OPEN-FACED SANDWICHES FROM AAMANNS IN COPENHAGEN ARE EDIBLE WORKS OF ART
Come to Copenhagen she said. And try the sandwiches. Sandwiches? Yes. Sandwiches. I will venture that the Danes make some of the most beautiful (and tasty) sandwiches in the world. Gauntlet thrown. Mic dropped. Are you ready for this? These Danish sandwiches come without tops. Kind of like some bathers at the beaches in Denmark. And while public nudity is not scandalous around Copenhagen, neither is the smørrebrød. It is truly delicious. And there is one to taste for all palates and preferences. Smørrebrød can even be vegan. Time to take your top off. Your sandwich, that is. Put this open-faced sandwich on your plate pronto.
Daffodils, tulips and cherry blossoms are Blooming again
Get your cameras ready. Spring in Copenhagen is truly beautiful. Especially on a sunny bluebird day like today. And if you live here, you’ve earned it. While winter may be dark and full of hygge, spring in Denmark is worth the wait. And it is definitely springing. Right now. Get outside and soak up some sun and see the blossoms and buds bursting open all over town. And while we get ready for the pretty in pink popularity of the coming pop of cherry trees, the daffodils, tulips and hyacinth are here and happy to help with your fix of flowerful color.
Here are my favorites places to while away the hours smelling all the flowers when here in Copenhagen.
I am going to go full American on you for a minute. Or two. Bear with me. But it’s Saint Patrick’s Day. And with 32.3 million¹ self-proclaimed Irish-Americans, myself included, it’s our day to do so. That’s 1 in 10 Americans people. But wait. Isn’t St. Patrick’s Day Irish? Like from IRELAND. Yes. Yes. It is. Did you see what I did there? Claimed it for my own? Pretty American eh? Hang on. Don’t be offended yet. Let me explain.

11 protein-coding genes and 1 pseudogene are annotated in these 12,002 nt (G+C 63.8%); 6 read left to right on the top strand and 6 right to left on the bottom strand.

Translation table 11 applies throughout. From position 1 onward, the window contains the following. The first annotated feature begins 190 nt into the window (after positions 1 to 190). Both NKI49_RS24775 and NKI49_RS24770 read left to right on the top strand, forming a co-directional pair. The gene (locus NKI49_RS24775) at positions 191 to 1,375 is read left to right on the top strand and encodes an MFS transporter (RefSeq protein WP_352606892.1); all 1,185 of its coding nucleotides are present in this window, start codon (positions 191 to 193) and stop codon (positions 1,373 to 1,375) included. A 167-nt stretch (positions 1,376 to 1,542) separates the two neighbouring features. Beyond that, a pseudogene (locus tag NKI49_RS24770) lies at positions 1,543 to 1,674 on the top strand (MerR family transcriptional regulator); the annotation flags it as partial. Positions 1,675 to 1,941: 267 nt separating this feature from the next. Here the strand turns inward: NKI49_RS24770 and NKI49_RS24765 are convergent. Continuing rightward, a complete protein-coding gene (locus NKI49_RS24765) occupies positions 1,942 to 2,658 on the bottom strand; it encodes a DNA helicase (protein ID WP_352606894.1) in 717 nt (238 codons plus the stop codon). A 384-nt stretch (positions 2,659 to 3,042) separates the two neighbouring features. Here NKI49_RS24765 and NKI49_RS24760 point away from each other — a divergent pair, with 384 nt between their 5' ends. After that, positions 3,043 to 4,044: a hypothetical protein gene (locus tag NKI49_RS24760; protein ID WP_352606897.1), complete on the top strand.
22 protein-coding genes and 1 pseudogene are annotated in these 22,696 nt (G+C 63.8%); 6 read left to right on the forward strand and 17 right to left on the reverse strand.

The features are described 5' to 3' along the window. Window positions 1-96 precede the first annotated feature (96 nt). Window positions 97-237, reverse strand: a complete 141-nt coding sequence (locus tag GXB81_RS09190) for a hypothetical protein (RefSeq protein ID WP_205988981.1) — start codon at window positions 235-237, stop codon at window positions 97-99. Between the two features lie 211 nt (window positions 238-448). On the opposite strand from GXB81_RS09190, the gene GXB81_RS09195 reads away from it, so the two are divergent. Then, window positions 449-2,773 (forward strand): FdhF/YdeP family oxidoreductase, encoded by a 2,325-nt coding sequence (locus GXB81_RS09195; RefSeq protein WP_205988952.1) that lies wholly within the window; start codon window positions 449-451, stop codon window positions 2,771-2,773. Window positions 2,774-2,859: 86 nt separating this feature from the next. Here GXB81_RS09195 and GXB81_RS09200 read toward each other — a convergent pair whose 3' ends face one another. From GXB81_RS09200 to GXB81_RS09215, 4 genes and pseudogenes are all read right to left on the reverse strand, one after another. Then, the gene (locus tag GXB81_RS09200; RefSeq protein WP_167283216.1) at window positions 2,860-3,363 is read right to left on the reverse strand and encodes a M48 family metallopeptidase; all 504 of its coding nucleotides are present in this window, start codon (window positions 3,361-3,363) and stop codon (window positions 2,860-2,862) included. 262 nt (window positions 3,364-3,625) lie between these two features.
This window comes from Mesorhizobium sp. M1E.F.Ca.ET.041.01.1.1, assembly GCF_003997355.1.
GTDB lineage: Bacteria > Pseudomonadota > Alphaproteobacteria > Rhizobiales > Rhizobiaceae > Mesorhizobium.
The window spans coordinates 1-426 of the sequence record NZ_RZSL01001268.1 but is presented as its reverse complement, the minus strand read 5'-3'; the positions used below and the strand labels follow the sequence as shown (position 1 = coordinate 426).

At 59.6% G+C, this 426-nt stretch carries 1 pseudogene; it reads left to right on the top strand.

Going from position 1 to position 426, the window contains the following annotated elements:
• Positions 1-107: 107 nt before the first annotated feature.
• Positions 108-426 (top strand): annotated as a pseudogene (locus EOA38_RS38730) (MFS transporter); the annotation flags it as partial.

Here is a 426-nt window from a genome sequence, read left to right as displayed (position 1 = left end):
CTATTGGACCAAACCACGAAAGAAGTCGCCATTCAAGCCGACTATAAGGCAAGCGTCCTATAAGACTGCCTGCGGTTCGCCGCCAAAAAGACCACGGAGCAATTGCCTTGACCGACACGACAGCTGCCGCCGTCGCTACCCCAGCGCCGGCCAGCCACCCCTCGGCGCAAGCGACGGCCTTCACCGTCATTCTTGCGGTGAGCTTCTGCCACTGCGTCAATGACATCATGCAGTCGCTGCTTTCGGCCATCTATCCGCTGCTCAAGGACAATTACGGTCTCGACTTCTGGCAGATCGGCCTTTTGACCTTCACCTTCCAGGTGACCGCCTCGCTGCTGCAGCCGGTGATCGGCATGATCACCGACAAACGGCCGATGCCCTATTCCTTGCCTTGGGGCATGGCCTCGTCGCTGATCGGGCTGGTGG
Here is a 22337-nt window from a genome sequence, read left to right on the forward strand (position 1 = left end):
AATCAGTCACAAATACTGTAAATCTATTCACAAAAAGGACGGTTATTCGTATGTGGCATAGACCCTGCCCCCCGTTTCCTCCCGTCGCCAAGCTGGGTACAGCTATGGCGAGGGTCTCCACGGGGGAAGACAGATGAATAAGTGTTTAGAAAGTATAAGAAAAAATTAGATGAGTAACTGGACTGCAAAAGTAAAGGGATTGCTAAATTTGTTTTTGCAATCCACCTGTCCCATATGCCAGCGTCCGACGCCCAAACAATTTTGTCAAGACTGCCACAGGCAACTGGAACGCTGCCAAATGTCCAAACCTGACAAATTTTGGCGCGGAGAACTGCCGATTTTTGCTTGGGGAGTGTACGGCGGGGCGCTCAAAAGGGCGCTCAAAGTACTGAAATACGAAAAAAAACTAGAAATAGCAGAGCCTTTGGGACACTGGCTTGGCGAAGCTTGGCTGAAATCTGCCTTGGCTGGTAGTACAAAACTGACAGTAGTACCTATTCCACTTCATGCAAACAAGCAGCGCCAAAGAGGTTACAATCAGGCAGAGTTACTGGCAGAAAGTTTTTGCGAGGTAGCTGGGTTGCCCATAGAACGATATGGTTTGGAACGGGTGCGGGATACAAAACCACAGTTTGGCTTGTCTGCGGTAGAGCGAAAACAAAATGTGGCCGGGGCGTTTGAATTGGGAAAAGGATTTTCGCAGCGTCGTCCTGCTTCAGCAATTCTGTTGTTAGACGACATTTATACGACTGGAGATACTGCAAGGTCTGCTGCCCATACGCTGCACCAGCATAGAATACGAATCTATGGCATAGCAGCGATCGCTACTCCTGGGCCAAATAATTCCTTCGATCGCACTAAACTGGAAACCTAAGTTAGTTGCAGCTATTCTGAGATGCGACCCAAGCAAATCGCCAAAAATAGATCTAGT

Saint Patrick’s Day is kind of a pretty big deal in the United States and my given name is Erin Kathleen. Kind of Irish. My brother is Michael Shannon and my other brother is Colin Patrick. We had an Irish Setter named “Paddy” growing up. And as cliche, groan-worthy or just downright confusing as it may sound to actual Irish people, every year on March 17th my mom made corned beef and cabbage, soda bread and a side of green jello salad. I now know how Irish-American that meal is. Especially the lime jello. There was nothing grown from the earth in that “salad,” just saying. My own children made leprechaun traps at school and my sister in law puts green food coloring in the toilet as “evidence” of their sneaky appearance overnight. Think of it like the “Elf on the Shelf” of March. Thanks Pinterest. March 17th is a big day. To us Irish-Americans. “Kiss me, I’m Irish.” Continue reading “Happy St. Patrick’s Day from this American Mutt”→
Winter Light Festival Illuminates Copenhagen Harbor
February is GETTING a little brighter
Copenhagen is winning at winter. This year for sure. This is our fourth winter in the Danish capital and speaking from experience, I feel a little like a winner myself whenever I make it past January on the calendar. While all that Danish hygge definitely helps, I was more than happy to hear that the city has added a little illumination to the night, letting Copenhagen lighten up this winter. Enter the Copenhagen Light Festival all over the city celebrating the Danes special connection with design and oh-so-luscious lighting.
Once Copenhagen jumps into the New Year with one of the best celebrations in the world, the lights usually turn off and January can be dark and damp. Life turns indoors and we all cozy up with friends and coffee and Netflix normally. Hygge this. I’m ok with the downturn, but am also grateful when it goes. You can feel the days getting incrementally longer come February. Halleluia. Happy dance. And while the month is still brisk and may bring some snow, it now affords some reasons to get outside after dusk. Bust out your best mittens, scarves, beanies and boots and beeline to the city to see the lights. Lighten up Copenhagen!
Throughout the month, you can get a good overview of the installations along the canals. Take a guided canal boat cruise with Stromma. 45 minutes beginning at 19:00, you can get out on the water in a heated and covered canal boat. A classic start to any sight-seeing tour of the town, it is pretty cool after dark. Bundle up and sit outside if you dare. We loved the dark water lit up with the lights. But hurry and book soon, limited seats are filling up fast.
Tickets: 100 kr
Leaves from Ved Stranden dock near Højbro Plads.
INSPIRING LIGHT FESTIVALS ABROAD